Original Wee Lassie
(L: 11’; W: 22”; 16 lbs.)
This is the trunk from which all branches spring forth. Made from oak ribs and cedar lapstrake planks, this Wee Lassie is true to the form of the original. No fiberglass, just clinched copper nails and spar varnish on the outside. No seat, just as with the original. Nessmuk would have used a small pad of some sort and leaned on the thwart directly behind the center of the balance point.
The reviewer (my lovely wife Stephanie, who is much more suited to the capacity of the boat than I am) loved paddling this boat. Yes, it’s gorgeous, but she loved how it slipped through the water. It was plenty stable. She said she’d like to paddle it again. I can arrange that. Because it’s mine, all mine.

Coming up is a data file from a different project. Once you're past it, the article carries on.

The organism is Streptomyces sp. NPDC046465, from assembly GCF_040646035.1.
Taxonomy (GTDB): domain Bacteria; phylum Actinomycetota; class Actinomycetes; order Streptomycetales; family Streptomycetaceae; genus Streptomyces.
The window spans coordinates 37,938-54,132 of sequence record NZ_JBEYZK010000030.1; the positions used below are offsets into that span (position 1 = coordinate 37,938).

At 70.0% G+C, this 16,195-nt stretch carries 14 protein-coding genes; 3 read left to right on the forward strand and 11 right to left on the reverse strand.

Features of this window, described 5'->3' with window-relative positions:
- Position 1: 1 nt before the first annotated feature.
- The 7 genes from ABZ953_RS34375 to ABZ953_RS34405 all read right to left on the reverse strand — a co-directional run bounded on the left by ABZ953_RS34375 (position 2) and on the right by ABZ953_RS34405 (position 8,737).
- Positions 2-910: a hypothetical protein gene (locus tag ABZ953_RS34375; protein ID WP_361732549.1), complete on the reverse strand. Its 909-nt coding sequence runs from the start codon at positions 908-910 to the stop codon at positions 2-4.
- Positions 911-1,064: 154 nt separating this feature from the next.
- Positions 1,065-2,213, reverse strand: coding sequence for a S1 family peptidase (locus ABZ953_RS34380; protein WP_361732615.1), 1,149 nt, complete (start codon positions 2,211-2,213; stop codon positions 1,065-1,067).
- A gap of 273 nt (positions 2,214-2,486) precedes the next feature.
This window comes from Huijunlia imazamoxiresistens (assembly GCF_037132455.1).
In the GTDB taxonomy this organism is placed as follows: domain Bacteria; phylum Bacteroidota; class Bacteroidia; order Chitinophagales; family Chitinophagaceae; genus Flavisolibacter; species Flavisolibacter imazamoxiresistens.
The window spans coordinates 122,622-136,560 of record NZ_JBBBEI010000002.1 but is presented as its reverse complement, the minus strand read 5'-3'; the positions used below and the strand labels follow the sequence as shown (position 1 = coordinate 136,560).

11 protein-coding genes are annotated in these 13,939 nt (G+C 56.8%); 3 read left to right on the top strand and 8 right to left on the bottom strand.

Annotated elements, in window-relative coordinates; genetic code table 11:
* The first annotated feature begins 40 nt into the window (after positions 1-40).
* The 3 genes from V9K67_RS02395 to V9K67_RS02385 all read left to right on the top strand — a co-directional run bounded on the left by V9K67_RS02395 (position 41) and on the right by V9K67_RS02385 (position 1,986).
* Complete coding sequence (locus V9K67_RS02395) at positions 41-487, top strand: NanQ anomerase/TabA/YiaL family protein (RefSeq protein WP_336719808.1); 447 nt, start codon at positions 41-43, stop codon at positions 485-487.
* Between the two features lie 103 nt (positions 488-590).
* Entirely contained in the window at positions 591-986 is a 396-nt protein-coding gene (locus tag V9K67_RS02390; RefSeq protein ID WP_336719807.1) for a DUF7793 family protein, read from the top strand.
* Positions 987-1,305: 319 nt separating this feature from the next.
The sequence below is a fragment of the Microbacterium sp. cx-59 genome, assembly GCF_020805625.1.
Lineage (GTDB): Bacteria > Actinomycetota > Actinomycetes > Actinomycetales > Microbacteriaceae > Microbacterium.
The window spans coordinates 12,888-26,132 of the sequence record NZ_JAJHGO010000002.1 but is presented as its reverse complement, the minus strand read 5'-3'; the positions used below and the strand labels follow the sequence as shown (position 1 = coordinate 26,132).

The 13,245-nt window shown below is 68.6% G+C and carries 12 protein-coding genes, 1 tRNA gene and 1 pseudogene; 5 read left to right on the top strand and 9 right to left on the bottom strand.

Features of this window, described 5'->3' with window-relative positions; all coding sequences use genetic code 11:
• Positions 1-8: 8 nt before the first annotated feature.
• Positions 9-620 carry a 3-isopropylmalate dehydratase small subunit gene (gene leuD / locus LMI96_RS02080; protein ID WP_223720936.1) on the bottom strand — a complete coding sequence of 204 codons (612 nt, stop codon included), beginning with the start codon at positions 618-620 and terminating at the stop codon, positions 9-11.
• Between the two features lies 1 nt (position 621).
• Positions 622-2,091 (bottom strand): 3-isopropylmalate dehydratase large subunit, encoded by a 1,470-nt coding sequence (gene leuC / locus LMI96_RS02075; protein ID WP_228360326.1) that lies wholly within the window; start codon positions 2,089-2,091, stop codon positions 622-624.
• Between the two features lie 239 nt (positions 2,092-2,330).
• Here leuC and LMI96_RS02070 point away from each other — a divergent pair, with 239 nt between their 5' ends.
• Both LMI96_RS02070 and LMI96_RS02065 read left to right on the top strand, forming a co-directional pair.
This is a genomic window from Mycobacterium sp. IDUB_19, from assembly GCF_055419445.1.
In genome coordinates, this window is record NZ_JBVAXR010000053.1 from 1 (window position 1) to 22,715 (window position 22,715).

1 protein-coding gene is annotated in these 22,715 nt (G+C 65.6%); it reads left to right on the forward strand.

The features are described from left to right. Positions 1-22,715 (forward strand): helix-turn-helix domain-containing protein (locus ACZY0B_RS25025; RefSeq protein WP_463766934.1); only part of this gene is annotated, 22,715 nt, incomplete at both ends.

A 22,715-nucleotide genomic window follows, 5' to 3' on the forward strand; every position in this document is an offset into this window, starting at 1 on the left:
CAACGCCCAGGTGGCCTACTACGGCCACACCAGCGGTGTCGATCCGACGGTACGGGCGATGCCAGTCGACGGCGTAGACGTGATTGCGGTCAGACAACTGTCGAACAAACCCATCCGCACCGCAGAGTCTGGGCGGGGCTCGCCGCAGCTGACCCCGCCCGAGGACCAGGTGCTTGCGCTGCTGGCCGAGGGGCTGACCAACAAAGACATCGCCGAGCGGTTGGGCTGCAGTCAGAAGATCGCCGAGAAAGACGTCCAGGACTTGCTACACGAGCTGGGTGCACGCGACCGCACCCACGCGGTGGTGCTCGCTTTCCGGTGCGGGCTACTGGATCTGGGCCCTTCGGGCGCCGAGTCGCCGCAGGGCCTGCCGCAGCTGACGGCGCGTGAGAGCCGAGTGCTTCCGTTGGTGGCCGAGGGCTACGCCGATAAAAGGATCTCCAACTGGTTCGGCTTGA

The only slight problem is that we didn’t pre-soak the hull to get it to tighten up a little, so it took on some water during our test outing. If you decide to procure a traditional wood lapstrake canoe, bear in mind it needs a little maintenance. After a good coat of spar varnish, it’s watertight again. This is a boat that wants to be paddled, and often.
And, of course, wood is fundamental. It’s where we, as a species, started our love affair with canoes, with an old cottonwood log and a sharp rock. We got better at it, of course, but there’s something about paddling a canoe that doubles as furniture. If you can find one and you are an aesthete, buy it. Use a light wooden paddle.